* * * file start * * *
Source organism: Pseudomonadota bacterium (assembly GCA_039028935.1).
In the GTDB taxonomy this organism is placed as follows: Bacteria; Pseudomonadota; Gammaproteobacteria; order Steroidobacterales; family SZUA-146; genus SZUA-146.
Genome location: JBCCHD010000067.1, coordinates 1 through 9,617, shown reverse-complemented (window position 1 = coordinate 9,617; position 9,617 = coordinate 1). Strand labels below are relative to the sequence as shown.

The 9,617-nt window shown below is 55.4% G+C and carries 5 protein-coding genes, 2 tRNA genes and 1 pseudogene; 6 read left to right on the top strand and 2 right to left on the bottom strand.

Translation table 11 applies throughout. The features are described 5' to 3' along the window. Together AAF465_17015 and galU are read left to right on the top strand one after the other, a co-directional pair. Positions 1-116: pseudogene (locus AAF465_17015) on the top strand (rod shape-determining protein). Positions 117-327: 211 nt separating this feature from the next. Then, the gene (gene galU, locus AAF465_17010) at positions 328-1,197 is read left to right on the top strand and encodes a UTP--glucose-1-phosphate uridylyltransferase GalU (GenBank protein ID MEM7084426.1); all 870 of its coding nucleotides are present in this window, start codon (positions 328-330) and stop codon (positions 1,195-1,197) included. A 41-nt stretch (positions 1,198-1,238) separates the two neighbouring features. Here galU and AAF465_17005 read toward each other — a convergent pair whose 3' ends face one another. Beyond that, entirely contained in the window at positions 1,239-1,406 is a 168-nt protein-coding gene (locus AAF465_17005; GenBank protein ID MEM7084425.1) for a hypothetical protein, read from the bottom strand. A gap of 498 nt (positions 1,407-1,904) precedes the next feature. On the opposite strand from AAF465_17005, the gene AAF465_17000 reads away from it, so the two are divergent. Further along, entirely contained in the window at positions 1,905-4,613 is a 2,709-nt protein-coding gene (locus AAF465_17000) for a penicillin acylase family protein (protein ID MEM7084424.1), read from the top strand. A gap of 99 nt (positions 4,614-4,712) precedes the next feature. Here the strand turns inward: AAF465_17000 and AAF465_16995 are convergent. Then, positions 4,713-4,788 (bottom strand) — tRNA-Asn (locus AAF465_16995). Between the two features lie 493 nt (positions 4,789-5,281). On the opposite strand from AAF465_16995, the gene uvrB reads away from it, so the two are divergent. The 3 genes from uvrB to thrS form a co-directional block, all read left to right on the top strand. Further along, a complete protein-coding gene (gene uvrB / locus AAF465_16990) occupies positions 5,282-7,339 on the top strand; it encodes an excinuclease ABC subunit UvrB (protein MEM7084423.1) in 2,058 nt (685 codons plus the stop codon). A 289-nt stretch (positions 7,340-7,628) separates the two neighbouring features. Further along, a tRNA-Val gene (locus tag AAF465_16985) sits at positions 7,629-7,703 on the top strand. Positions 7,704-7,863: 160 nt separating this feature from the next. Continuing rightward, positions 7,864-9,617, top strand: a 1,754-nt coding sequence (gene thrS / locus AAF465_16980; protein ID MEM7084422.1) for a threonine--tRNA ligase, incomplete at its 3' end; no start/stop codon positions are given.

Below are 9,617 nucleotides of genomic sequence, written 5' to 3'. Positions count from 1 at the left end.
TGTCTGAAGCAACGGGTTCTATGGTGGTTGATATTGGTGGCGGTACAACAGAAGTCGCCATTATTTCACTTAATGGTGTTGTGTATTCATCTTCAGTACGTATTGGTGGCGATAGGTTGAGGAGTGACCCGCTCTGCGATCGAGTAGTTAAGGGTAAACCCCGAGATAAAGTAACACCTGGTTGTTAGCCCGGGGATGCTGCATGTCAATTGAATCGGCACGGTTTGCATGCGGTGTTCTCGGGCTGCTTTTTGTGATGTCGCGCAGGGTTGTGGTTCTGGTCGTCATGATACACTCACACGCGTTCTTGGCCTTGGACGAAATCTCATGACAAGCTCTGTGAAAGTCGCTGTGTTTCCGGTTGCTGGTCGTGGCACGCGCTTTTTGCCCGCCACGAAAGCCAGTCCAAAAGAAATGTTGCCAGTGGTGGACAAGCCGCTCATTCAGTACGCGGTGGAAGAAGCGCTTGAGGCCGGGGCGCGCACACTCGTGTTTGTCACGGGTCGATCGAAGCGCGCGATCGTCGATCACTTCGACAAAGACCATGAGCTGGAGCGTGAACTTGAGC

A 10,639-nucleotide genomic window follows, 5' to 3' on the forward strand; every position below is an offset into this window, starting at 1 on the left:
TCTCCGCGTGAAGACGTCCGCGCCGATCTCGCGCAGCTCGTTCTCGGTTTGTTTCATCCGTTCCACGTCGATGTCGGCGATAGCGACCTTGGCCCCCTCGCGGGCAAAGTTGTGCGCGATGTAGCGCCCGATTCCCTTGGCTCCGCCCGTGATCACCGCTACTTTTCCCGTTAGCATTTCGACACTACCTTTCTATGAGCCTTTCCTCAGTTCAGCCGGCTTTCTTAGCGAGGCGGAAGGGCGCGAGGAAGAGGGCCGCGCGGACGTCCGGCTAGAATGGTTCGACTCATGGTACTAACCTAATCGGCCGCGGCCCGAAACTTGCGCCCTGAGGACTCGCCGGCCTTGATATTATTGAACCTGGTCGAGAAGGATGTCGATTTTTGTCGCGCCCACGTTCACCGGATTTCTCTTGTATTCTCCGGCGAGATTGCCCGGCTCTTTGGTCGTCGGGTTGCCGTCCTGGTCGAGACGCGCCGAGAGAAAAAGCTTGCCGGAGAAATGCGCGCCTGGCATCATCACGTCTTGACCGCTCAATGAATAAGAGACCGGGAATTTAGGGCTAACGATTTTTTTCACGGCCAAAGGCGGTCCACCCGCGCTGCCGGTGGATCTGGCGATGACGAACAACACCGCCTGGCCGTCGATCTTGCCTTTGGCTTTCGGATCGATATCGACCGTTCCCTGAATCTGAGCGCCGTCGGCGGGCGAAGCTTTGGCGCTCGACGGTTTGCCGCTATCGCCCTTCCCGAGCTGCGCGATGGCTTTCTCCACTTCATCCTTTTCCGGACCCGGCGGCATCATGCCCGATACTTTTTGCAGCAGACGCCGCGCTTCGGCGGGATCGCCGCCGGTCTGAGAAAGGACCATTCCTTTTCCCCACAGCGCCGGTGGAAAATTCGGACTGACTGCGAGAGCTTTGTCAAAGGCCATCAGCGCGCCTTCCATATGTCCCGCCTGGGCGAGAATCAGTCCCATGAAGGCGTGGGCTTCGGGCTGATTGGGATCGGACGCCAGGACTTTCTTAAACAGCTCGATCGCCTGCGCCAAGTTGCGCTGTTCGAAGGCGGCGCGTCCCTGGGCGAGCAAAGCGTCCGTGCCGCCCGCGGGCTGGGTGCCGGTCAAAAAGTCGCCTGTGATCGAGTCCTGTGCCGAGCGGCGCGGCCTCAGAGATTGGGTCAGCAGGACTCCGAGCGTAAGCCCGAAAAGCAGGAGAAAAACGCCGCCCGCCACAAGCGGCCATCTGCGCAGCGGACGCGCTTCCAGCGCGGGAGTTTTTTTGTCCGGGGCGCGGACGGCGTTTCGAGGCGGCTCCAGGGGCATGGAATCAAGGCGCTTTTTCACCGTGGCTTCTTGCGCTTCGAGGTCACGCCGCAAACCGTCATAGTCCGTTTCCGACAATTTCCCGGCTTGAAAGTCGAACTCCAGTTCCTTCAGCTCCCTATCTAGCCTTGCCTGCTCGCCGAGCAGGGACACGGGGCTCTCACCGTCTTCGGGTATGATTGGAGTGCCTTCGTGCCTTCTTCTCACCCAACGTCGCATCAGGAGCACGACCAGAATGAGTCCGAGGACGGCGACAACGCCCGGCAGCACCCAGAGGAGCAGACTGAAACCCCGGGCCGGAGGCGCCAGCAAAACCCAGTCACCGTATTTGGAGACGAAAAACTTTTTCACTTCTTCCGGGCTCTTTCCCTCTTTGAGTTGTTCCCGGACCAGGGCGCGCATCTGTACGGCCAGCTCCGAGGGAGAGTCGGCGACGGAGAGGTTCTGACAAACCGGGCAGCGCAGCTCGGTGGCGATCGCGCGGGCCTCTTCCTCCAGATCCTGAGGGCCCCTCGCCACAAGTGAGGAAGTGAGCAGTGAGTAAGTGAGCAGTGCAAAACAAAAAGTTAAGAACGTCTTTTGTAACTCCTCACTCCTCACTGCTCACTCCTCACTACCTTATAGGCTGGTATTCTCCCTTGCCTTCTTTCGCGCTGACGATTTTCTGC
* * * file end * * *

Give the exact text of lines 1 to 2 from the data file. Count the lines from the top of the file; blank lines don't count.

Source organism: Pseudomonadota bacterium (assembly GCA_039028935.1).
In the GTDB taxonomy this organism is placed as follows: Bacteria; Pseudomonadota; Gammaproteobacteria; order Steroidobacterales; family SZUA-146; genus SZUA-146.